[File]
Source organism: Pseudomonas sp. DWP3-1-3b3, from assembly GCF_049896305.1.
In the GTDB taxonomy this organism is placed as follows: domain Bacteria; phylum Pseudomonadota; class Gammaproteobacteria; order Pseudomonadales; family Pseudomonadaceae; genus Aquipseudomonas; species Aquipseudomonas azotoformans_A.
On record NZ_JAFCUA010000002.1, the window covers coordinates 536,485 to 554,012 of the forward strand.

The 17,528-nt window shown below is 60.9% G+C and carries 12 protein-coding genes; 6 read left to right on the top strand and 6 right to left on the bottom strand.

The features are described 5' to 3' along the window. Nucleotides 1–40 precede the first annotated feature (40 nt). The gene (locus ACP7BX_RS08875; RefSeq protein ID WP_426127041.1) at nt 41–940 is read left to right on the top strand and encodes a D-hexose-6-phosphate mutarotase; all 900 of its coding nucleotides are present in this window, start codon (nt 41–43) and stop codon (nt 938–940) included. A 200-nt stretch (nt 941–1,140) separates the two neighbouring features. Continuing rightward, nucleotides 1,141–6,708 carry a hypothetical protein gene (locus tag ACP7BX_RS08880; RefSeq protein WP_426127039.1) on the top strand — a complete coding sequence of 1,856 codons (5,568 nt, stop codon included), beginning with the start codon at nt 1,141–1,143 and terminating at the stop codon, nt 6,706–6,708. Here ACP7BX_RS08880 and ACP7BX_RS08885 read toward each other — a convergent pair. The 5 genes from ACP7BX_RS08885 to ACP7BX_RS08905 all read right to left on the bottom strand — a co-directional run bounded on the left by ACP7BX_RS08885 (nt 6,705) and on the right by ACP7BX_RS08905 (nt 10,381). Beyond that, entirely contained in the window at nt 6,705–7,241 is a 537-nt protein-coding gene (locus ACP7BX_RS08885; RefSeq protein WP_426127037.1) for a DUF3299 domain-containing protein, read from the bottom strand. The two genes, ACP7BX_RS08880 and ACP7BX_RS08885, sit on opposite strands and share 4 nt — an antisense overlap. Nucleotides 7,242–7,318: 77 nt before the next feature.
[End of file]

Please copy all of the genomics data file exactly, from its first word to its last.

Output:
Source organism: Pseudomonas sp. DWP3-1-3b3, from assembly GCF_049896305.1.
In the GTDB taxonomy this organism is placed as follows: domain Bacteria; phylum Pseudomonadota; class Gammaproteobacteria; order Pseudomonadales; family Pseudomonadaceae; genus Aquipseudomonas; species Aquipseudomonas azotoformans_A.
On record NZ_JAFCUA010000002.1, the window covers coordinates 536,485 to 554,012 of the forward strand.

The 17,528-nt window shown below is 60.9% G+C and carries 12 protein-coding genes; 6 read left to right on the top strand and 6 right to left on the bottom strand.

The features are described 5' to 3' along the window. Nucleotides 1–40 precede the first annotated feature (40 nt). The gene (locus ACP7BX_RS08875; RefSeq protein ID WP_426127041.1) at nt 41–940 is read left to right on the top strand and encodes a D-hexose-6-phosphate mutarotase; all 900 of its coding nucleotides are present in this window, start codon (nt 41–43) and stop codon (nt 938–940) included. A 200-nt stretch (nt 941–1,140) separates the two neighbouring features. Continuing rightward, nucleotides 1,141–6,708 carry a hypothetical protein gene (locus tag ACP7BX_RS08880; RefSeq protein WP_426127039.1) on the top strand — a complete coding sequence of 1,856 codons (5,568 nt, stop codon included), beginning with the start codon at nt 1,141–1,143 and terminating at the stop codon, nt 6,706–6,708. Here ACP7BX_RS08880 and ACP7BX_RS08885 read toward each other — a convergent pair. The 5 genes from ACP7BX_RS08885 to ACP7BX_RS08905 all read right to left on the bottom strand — a co-directional run bounded on the left by ACP7BX_RS08885 (nt 6,705) and on the right by ACP7BX_RS08905 (nt 10,381). Beyond that, entirely contained in the window at nt 6,705–7,241 is a 537-nt protein-coding gene (locus ACP7BX_RS08885; RefSeq protein WP_426127037.1) for a DUF3299 domain-containing protein, read from the bottom strand. The two genes, ACP7BX_RS08880 and ACP7BX_RS08885, sit on opposite strands and share 4 nt — an antisense overlap. Nucleotides 7,242–7,318: 77 nt before the next feature.